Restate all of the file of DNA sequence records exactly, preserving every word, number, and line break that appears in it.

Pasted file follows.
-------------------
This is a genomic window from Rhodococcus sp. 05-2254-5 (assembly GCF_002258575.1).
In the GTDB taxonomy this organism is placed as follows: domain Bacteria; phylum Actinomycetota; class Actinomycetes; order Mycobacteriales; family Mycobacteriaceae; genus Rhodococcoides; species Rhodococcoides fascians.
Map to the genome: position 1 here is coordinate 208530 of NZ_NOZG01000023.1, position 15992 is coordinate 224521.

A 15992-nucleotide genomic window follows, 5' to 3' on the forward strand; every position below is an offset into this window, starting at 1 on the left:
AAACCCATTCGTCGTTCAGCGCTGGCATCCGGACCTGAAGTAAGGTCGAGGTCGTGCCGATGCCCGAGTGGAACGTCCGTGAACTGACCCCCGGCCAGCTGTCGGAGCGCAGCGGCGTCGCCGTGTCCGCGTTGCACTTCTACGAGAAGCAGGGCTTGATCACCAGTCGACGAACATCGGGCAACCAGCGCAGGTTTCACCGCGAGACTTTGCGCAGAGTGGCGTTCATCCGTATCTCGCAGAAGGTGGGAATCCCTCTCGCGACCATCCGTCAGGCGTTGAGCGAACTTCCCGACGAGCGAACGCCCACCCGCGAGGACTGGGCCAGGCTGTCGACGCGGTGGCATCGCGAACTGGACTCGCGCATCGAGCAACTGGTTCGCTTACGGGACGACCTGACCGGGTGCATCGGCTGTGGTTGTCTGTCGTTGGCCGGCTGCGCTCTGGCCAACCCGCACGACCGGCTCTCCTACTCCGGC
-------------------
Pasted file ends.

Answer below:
This is a genomic window from Rhodococcus sp. 05-2254-5 (assembly GCF_002258575.1).
In the GTDB taxonomy this organism is placed as follows: domain Bacteria; phylum Actinomycetota; class Actinomycetes; order Mycobacteriales; family Mycobacteriaceae; genus Rhodococcoides; species Rhodococcoides fascians.
Map to the genome: position 1 here is coordinate 208530 of NZ_NOZG01000023.1, position 15992 is coordinate 224521.

A 15992-nucleotide genomic window follows, 5' to 3' on the forward strand; every position below is an offset into this window, starting at 1 on the left:
AAACCCATTCGTCGTTCAGCGCTGGCATCCGGACCTGAAGTAAGGTCGAGGTCGTGCCGATGCCCGAGTGGAACGTCCGTGAACTGACCCCCGGCCAGCTGTCGGAGCGCAGCGGCGTCGCCGTGTCCGCGTTGCACTTCTACGAGAAGCAGGGCTTGATCACCAGTCGACGAACATCGGGCAACCAGCGCAGGTTTCACCGCGAGACTTTGCGCAGAGTGGCGTTCATCCGTATCTCGCAGAAGGTGGGAATCCCTCTCGCGACCATCCGTCAGGCGTTGAGCGAACTTCCCGACGAGCGAACGCCCACCCGCGAGGACTGGGCCAGGCTGTCGACGCGGTGGCATCGCGAACTGGACTCGCGCATCGAGCAACTGGTTCGCTTACGGGACGACCTGACCGGGTGCATCGGCTGTGGTTGTCTGTCGTTGGCCGGCTGCGCTCTGGCCAACCCGCACGACCGGCTCTCCTACTCCGGC